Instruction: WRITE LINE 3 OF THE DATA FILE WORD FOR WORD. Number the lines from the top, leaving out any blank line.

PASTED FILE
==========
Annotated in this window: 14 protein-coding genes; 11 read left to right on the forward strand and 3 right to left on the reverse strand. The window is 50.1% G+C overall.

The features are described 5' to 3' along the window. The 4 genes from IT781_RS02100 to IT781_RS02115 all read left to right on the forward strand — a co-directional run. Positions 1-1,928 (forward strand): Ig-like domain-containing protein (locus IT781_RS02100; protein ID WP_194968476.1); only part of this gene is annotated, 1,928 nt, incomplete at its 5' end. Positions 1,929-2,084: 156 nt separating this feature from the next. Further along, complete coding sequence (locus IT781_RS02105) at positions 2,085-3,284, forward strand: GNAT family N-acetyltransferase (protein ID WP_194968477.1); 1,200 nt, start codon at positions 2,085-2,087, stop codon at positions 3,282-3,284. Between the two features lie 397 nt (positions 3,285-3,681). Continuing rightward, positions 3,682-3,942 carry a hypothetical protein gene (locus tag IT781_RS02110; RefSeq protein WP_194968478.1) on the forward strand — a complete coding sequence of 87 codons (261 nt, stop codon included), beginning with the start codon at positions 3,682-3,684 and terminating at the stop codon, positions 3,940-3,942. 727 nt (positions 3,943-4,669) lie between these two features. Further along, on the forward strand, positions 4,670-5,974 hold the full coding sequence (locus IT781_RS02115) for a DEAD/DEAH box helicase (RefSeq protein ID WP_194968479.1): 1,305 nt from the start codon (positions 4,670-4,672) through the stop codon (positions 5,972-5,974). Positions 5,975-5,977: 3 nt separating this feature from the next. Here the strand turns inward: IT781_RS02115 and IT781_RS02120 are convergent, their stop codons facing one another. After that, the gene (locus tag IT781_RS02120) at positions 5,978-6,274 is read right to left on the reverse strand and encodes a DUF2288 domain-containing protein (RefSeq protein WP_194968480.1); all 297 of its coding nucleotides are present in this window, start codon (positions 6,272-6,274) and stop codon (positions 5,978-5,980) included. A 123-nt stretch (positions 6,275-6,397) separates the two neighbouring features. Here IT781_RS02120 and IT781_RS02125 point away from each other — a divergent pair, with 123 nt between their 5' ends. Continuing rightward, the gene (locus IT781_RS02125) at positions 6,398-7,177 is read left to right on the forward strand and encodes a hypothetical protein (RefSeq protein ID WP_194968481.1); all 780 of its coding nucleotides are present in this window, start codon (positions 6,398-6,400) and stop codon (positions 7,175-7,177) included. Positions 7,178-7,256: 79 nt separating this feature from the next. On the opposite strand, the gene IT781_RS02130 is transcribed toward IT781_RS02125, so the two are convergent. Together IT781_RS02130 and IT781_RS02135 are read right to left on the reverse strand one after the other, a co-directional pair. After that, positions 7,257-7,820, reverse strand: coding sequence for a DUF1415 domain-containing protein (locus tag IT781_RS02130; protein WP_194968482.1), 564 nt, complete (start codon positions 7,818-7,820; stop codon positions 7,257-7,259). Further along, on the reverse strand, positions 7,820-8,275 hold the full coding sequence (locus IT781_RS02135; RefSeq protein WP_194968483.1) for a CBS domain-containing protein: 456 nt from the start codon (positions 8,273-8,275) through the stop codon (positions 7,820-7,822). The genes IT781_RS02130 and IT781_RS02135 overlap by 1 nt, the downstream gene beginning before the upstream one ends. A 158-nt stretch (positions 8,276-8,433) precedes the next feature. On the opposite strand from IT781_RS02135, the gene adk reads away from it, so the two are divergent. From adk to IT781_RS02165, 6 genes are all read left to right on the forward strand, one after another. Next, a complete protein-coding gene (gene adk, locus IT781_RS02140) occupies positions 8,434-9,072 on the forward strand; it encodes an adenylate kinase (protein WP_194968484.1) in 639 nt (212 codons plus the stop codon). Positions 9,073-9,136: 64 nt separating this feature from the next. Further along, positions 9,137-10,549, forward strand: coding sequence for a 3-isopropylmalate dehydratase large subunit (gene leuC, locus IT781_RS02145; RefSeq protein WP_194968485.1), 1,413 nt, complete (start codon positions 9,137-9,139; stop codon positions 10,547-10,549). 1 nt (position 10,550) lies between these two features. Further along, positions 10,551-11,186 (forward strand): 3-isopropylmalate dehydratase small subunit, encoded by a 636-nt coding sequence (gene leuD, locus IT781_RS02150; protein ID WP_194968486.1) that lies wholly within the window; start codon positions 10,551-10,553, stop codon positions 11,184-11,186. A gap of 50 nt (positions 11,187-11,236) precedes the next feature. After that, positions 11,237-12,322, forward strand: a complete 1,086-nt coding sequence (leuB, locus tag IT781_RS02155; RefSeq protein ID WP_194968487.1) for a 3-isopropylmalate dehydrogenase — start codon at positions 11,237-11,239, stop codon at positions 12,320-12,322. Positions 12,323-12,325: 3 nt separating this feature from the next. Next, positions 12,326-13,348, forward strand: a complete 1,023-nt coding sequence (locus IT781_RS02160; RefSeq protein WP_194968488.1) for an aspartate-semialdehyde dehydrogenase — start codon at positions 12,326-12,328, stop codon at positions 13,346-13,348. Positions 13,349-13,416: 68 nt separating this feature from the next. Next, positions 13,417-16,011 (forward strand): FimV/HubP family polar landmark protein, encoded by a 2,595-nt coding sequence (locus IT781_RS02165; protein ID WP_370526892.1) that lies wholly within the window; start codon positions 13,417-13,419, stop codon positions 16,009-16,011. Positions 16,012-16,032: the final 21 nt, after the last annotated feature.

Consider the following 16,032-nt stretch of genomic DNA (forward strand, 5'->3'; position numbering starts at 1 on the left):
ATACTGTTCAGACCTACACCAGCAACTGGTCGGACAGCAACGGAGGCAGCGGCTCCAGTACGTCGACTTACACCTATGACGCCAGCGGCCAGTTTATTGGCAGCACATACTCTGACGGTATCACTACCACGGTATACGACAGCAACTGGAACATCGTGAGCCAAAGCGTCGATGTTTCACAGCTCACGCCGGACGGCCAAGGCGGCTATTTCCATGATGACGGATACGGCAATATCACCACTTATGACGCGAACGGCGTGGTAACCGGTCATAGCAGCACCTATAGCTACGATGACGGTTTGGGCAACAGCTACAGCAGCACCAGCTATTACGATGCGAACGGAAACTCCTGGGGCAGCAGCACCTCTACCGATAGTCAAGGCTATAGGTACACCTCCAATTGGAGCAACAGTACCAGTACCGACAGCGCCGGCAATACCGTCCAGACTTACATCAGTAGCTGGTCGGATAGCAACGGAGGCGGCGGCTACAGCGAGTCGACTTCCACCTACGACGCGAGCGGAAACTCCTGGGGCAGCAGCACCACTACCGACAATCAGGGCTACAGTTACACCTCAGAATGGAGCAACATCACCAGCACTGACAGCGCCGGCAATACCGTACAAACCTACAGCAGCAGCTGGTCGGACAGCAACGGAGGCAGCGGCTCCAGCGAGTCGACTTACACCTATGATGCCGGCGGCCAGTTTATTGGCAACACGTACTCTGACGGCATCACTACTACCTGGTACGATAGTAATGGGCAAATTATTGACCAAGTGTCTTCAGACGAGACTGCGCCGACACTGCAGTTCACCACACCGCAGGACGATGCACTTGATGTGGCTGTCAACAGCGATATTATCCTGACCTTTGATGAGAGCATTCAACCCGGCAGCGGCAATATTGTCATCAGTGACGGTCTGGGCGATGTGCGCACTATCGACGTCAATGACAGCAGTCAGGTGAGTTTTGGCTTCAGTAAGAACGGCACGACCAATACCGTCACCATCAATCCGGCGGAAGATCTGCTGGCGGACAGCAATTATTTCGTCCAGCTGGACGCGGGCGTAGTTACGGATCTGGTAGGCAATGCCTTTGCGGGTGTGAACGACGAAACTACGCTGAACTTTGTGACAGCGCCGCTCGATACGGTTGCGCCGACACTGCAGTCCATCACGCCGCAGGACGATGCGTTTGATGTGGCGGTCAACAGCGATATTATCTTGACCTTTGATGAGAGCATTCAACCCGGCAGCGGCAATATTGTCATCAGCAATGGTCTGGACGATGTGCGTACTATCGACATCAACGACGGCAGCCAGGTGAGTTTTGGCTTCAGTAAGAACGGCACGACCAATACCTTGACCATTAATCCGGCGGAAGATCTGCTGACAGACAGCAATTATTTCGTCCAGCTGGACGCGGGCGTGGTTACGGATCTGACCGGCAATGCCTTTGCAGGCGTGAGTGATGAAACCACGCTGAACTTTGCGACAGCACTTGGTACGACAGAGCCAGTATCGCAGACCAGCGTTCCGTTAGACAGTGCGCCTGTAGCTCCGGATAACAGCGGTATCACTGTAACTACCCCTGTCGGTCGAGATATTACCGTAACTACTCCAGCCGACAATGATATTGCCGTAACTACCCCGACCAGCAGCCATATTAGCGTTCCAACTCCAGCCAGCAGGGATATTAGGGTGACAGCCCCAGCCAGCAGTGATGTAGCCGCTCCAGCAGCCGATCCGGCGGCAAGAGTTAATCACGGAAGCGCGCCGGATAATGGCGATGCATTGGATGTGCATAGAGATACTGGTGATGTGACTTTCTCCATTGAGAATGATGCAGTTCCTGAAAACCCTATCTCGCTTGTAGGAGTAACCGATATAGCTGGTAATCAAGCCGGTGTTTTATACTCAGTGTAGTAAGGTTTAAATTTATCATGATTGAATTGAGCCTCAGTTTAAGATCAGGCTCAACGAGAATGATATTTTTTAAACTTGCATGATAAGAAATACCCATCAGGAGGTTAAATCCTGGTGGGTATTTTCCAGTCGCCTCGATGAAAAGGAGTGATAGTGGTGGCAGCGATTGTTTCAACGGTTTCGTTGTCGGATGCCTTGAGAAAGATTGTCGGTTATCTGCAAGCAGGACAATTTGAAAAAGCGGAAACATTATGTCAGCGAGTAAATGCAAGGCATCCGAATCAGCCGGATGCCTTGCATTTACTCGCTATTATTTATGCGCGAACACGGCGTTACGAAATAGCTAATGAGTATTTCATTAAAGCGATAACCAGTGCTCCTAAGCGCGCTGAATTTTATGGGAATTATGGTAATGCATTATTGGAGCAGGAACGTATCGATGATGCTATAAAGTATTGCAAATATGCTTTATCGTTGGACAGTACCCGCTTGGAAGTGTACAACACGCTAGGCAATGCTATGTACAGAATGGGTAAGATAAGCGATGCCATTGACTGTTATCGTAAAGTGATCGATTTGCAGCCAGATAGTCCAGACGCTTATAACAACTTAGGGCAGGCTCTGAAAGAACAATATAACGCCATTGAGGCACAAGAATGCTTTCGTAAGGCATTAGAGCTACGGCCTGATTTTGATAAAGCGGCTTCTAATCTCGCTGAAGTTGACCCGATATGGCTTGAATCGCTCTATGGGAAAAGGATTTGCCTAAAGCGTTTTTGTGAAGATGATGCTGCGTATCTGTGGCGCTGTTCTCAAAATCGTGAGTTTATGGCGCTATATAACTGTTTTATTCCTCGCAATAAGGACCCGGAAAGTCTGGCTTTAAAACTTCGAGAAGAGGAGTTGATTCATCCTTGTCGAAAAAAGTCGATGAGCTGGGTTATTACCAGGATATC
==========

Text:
Consider the following 16,032-nt stretch of genomic DNA (forward strand, 5'->3'; position numbering starts at 1 on the left):